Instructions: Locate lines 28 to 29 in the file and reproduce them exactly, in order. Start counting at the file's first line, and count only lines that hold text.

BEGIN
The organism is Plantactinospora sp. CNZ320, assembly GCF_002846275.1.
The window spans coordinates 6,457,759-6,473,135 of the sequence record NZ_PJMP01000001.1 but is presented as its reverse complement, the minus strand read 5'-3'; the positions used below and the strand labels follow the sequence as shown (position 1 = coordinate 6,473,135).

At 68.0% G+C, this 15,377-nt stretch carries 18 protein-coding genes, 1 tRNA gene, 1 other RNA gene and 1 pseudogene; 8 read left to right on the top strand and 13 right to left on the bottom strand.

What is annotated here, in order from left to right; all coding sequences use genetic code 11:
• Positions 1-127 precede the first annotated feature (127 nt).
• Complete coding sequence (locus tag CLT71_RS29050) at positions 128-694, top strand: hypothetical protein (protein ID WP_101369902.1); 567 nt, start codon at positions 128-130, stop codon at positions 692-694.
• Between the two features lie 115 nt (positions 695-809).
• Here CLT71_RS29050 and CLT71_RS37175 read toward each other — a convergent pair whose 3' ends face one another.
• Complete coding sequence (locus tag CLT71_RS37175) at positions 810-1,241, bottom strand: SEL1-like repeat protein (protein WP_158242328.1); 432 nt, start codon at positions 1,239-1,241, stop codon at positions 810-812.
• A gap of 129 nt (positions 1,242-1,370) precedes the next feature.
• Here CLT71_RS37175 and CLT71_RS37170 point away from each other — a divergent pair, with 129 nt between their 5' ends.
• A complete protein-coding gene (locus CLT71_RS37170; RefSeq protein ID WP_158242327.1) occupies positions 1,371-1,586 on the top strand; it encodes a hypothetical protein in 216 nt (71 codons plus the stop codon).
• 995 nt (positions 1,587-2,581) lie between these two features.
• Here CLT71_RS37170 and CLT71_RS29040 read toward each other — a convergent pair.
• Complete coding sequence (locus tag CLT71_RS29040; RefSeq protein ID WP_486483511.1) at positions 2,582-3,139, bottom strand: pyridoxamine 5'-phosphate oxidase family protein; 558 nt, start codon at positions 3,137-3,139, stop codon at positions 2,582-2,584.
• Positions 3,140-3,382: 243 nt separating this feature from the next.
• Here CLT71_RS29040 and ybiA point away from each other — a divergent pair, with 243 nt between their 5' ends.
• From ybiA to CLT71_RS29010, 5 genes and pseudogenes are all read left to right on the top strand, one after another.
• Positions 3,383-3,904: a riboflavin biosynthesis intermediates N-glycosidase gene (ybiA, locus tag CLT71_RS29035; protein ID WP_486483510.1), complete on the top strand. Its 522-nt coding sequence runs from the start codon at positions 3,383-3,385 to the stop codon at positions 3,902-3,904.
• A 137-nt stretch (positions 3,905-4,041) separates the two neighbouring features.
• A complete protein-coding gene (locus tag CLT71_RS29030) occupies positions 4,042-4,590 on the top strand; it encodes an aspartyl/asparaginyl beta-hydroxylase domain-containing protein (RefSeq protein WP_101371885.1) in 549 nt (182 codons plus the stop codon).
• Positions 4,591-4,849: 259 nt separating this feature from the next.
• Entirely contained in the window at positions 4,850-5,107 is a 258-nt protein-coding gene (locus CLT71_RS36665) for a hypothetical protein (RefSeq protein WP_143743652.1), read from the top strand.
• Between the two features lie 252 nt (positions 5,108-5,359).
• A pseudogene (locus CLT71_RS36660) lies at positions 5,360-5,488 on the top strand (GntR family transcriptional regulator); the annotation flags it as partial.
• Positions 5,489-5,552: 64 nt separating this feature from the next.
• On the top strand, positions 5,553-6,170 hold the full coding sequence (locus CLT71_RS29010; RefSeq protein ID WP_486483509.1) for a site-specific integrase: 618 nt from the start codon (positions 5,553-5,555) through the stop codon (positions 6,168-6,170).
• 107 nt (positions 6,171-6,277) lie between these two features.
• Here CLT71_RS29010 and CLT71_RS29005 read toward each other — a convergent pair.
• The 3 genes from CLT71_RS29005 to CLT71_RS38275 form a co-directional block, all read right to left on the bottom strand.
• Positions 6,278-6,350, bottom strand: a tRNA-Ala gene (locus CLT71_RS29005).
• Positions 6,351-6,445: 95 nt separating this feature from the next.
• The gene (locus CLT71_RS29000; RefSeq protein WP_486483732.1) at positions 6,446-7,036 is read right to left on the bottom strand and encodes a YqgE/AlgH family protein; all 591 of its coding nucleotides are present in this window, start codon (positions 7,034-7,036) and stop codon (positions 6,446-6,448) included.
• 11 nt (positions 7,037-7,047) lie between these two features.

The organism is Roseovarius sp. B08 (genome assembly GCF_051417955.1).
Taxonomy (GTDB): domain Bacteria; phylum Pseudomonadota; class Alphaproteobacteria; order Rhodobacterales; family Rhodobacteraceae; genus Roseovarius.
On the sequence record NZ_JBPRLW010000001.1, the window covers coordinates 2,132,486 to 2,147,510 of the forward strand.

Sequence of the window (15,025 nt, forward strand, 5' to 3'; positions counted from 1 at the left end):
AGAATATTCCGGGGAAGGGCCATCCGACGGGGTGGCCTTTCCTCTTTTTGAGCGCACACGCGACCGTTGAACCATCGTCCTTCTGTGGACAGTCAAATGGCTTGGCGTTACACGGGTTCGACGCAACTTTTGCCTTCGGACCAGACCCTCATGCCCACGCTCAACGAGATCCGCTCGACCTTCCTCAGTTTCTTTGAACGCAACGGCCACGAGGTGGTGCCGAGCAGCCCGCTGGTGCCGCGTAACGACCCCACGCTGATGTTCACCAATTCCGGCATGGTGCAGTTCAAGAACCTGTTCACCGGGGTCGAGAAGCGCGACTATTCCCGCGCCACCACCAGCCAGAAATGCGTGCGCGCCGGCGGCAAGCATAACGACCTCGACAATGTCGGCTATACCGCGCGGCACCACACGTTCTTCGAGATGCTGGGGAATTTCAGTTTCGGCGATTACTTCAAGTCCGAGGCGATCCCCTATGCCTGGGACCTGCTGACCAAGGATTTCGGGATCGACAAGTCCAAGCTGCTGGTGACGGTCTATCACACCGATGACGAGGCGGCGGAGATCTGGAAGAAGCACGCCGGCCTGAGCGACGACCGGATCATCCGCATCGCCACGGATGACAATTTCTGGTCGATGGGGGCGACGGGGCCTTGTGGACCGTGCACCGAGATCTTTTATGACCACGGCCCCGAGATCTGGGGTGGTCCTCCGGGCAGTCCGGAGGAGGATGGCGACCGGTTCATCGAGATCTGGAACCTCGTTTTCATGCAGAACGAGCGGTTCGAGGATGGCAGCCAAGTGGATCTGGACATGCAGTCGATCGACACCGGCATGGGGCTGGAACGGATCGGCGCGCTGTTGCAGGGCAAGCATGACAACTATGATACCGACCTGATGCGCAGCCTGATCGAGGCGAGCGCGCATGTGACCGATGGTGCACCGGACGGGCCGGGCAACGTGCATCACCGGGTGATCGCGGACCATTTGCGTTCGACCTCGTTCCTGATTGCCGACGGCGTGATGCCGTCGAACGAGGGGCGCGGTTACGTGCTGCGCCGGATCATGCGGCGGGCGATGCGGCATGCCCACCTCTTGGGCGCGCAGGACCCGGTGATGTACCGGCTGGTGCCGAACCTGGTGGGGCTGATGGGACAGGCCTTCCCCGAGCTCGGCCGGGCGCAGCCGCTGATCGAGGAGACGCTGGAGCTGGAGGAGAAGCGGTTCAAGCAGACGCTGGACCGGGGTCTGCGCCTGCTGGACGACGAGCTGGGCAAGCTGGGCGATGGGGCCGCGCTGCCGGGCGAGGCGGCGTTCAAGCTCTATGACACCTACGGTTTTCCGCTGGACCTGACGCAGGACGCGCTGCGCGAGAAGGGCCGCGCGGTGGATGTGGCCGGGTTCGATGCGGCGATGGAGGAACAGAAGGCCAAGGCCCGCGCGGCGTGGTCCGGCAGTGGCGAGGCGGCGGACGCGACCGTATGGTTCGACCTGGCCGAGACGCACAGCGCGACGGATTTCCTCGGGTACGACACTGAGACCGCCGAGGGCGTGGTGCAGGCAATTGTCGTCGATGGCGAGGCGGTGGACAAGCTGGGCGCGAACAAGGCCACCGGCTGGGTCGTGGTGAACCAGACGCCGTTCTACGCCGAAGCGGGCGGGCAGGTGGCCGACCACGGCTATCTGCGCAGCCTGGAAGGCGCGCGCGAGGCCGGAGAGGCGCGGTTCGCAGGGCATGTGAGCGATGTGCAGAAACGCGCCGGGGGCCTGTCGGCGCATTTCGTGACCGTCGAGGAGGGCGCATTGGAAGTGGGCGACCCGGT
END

• 107 nt (positions 6,171-6,277) lie between these two features.
• Here CLT71_RS29010 and CLT71_RS29005 read toward each other — a convergent pair.